A California high school history teacher is under fire after he included a controversial question on a test asking students to identify “A bunch of idiots,” with the answer choices “KKK,” “all of Florida,” “FOX News” and “Texans.”

The teacher at Whitney High School in Rocklin, California, was harshly criticized after a photo of the test question he took from them on Nov. 4 was shared on social media.

Jessa Krissovich, who posted the photo, is a family friend of one of the students who took the test. She said she shared it on the networks herself because the student and mother were concerned about possible consequences if they posted the photo themselves.

“We all have different beliefs,” Jessa Krissovich told Fox 40. “This is the United States and we all come from different backgrounds and everybody should be okay with who they are.” 

One parent told the outlet that the teacher’s one-sided political comments, mostly against the Republican Party, were a recurring concern for him. 

“The question on the test is really blatant obviously and that’s out there,” the parent stated. “This has been the first time it has been looked at of him crossing the line,” he said.

Nathan Elizarraraz, a former Whitney High School student, posted an online petition calling for the school to fire the teacher who asked the controversial question. As reported by ABC10, the petition had more than 100 signatures as of Nov. 8.

“[The teacher] has worked to polarize his students, alienating his “Conservative” students in what should be a politically neutral, safe space,” the student wrote on the petition page. 

He continued, “As an alumni of Whitney High School, I only want to see the best for the students, staff, and school as a whole. It frustrates me seeing someone in leadership abuse their power.”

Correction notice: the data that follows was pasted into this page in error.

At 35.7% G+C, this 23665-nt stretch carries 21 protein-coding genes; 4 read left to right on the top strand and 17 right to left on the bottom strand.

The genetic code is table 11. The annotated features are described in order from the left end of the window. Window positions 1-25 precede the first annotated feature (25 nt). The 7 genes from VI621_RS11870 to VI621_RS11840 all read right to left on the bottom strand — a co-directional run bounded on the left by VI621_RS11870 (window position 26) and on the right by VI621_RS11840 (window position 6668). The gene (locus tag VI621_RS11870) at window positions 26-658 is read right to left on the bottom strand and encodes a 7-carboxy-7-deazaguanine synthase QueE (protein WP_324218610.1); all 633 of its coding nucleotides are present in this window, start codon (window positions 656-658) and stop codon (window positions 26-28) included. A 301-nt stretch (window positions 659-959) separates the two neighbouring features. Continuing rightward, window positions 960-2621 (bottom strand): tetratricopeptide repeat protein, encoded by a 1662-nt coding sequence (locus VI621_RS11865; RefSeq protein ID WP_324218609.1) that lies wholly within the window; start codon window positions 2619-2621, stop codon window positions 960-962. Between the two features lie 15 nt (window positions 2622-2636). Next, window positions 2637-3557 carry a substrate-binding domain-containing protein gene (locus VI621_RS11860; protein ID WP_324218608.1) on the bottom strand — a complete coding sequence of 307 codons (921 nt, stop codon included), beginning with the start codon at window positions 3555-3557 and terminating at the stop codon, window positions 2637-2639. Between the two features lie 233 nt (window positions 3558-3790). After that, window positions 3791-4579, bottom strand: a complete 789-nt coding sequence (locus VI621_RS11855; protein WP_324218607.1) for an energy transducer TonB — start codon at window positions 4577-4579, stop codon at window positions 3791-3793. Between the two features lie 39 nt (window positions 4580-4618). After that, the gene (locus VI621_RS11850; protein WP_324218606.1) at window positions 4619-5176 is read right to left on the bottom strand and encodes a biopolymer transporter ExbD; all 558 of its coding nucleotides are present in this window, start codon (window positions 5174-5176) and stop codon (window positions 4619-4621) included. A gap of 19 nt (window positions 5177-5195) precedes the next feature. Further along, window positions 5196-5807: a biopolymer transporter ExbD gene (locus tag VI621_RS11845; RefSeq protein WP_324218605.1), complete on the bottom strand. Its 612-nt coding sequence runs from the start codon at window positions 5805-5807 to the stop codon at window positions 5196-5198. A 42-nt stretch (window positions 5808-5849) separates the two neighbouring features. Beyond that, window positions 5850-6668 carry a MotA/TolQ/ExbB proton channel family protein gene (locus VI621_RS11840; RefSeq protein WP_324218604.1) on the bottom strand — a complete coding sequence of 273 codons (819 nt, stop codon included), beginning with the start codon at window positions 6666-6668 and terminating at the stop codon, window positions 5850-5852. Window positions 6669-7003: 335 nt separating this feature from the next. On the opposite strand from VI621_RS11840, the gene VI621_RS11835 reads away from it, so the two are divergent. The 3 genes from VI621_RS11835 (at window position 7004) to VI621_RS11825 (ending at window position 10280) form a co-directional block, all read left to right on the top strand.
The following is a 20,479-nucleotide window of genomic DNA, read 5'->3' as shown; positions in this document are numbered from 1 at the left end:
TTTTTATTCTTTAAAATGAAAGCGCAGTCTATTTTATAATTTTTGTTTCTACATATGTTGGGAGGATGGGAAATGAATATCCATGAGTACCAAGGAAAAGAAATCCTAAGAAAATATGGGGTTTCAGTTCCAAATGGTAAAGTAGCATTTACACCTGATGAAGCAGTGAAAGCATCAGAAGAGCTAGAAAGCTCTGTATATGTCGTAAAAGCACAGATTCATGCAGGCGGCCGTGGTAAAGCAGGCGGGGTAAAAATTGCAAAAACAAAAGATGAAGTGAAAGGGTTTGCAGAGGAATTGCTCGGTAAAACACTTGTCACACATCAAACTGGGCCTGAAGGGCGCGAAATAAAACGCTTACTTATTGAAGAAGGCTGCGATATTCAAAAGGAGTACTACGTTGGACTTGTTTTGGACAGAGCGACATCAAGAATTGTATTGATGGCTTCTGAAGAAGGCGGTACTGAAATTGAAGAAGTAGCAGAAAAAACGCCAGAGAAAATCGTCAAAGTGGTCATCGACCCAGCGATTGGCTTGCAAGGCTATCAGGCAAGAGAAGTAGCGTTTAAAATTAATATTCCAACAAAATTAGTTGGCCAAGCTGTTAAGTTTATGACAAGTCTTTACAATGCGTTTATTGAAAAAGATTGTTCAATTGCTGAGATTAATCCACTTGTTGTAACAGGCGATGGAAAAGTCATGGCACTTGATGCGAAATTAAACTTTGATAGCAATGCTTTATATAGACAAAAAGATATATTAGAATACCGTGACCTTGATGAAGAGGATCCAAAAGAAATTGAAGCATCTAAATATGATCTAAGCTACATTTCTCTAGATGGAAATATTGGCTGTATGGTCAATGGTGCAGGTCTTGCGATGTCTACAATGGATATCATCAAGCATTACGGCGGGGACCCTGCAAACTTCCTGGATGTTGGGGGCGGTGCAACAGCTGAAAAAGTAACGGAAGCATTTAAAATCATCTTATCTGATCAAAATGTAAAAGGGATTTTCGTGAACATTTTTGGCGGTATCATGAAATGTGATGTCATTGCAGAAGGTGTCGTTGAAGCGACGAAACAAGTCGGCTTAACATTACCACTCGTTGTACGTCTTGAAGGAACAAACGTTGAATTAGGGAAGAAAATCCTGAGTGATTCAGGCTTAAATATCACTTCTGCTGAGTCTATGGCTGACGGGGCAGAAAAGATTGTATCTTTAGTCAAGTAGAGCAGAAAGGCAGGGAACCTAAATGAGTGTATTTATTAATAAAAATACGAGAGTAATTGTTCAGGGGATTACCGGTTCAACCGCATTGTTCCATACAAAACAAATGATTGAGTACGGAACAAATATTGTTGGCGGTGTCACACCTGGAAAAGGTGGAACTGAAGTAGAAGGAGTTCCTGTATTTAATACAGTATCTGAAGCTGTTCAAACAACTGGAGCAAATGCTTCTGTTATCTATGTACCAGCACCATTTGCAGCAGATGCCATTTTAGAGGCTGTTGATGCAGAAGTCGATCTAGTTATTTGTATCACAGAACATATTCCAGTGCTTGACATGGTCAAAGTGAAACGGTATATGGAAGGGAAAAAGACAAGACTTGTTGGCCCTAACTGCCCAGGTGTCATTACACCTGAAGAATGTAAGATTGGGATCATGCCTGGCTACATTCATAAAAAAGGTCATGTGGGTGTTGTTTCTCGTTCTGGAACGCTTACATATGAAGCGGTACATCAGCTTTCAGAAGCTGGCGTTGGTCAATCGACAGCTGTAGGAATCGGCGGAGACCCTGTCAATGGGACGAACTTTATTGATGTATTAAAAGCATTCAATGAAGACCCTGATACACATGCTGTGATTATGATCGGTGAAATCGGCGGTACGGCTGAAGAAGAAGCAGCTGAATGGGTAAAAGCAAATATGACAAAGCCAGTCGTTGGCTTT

Meanwhile, the school’s principal, Justin Cutts, wrote Friday to the educational community and parents:

“The Whitney High School Administration Team and the Rocklin Unified School District recognizes and shares their concerns and is conducting a thorough investigation,” Cutts wrote, adding that while “personnel matters will remain confidential, appropriate disciplinary steps will be taken.” 

According to Fox40, the high school said in a statement on Saturday that it will investigate the matter, which is sparking outrage among the parent community. 

The controversial test question comes in the midst of an escalating debate over the curriculum in U.S. schools, which has Critical Race Theory (CRT) as one of the focal points of controversy between the more progressive positions that promote it and the conservative ones that interpret it as a tool of anti-American indoctrination.

In this regard, Senate Republicans succeeded on Tuesday, August 10, in banning funding for critical race theory in schools by approving through the budget reconciliation package an amendment introduced by Arkansas Republican Senator Tom Cotton.

Christopher Rufo, a senior fellow at the Manhattan Institute, an institution that has condemned CRT, said of the 50-49 vote on the Republican-friendly amendment, “The fight against CRT has gone national—and Sen. Cotton is leading the way,” Rufo posted.

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